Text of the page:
The governors combined these regulatory responsibilities with the strategic direction of the BBC—hiring and firing the director-general (chief executive) and approving the BBC’s budget. Constitutionally, the governors were the BBC, putting them in the unusual position of being both regulator and part of the organization they were regulating. This led, at the end of the century, to growing criticisms that their regulation of the BBC was insufficiently independent and rigorous—that in arguments over BBC news coverage, for example, or the way the BBC’s growing commercial activities affected its competitors, the governors had been “captured” by the management and would support it against valid outside criticism.
The arrival of commercial Independent Television (ITV) in Britain in 1955 meant the BBC faced competition for the first time. A separate regulatory structure was created to ensure that the new commercial stations were in some ways as tightly regulated as the publicly funded BBC. Initially, the regulators—first the Independent Television Authority (ITA) and, from 1972, the Independent Broadcasting Authority (IBA)—were legally the broadcasters and had the right to decide what could be broadcast. The regulators also had enormous power over the regional companies that made up the ITV Network. The regulators awarded and renewed their licenses on the basis of the companies’ promises to deliver high quality programming in areas such as regional and national news, education, current affairs, and documentaries.
The regulators would set quotas for the amount of programming in different categories, and for the amount of regionally based production—local news and documentaries, for example. In addition, the commercial broadcasters were subject to the same content regulation as the BBC in areas such as taste and offense—as well as the same obligations of accuracy and impartiality in news.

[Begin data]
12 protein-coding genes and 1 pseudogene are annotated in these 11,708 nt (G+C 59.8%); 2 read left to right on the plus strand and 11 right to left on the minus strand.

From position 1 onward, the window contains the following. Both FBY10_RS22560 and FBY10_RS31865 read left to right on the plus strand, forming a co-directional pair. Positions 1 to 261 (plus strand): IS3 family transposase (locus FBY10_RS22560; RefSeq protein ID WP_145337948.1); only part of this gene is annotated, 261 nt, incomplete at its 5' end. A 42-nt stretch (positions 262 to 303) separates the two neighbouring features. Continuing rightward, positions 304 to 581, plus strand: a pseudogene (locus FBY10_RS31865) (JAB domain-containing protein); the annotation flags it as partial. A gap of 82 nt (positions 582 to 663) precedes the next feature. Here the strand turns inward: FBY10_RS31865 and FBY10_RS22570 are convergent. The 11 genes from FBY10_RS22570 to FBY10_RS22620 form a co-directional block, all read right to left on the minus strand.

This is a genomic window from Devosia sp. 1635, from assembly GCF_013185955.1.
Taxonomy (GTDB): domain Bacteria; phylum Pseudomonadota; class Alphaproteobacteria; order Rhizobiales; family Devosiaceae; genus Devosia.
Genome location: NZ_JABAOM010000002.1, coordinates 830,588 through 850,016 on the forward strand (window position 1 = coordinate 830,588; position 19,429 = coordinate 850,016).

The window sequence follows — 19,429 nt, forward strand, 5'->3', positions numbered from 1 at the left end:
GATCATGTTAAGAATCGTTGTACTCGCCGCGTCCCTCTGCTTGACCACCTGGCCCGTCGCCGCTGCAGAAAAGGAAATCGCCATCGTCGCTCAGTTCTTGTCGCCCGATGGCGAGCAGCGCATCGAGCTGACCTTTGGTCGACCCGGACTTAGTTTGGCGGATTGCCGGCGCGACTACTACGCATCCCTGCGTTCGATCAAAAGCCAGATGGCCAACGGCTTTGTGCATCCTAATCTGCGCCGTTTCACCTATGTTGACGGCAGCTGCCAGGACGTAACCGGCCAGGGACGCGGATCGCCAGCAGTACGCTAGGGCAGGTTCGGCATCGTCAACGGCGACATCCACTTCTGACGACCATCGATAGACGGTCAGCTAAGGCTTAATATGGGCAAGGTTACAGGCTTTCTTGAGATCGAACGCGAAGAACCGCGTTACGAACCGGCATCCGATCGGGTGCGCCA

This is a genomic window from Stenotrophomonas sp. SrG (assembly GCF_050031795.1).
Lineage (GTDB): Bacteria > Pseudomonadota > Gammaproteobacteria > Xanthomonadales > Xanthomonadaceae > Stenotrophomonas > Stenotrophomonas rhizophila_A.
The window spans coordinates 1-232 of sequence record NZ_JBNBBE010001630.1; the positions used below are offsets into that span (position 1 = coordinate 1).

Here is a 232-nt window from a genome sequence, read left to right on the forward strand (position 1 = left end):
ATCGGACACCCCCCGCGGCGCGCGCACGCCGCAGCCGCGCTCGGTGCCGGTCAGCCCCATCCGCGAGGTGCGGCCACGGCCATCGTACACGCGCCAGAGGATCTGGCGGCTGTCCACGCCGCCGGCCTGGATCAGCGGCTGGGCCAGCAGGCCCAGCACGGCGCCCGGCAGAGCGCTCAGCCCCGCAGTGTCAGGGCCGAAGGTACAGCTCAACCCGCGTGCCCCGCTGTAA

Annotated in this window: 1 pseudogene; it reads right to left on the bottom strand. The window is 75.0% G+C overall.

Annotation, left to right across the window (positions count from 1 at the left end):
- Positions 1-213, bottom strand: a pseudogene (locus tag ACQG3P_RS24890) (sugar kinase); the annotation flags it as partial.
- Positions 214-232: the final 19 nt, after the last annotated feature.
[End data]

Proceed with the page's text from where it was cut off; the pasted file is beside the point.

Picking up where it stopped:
When a second commercial channel—Channel 4—was launched in 1982 it was again subject to tight regulatory control. Although its role was to innovate, it was also clearly part of public service broadcasting. The regulator set out the channel’s program remit in some detail, including the minimum amounts of time to be devoted to different genres—such as news, documentaries, and education. The result was the launch of Channel 4 News in 1982, a 50-minute-long nightly news analysis program combining news and current affairs that rapidly became one of the channel’s iconic programs.
When the license for the third commercial broadcaster—Channel 5—was awarded in 1996, the regulator gave the license to the company that had the most ambitious news plans, and Five News, with a new, informal, style of presentation, rapidly became one of the key programs on the new network. The Five News newscaster, Kirsty Young, the first woman to be the principal newscaster of a UK network, presented while perched on a desk in the newsroom or walking around rather than seated behind a conventional desk on a conventional news set. Five News also made more use of video diaries and user generated content than its competitors. Both of these new news services were subject to the same regulatory obligations on impartiality.
A similar regulatory model was adopted when commercial radio was introduced into the UK in 1973. Licenses were awarded on promises of performance and stations were encouraged to provide current affairs programming and news as well as music. Radio journalism too was required to be impartial.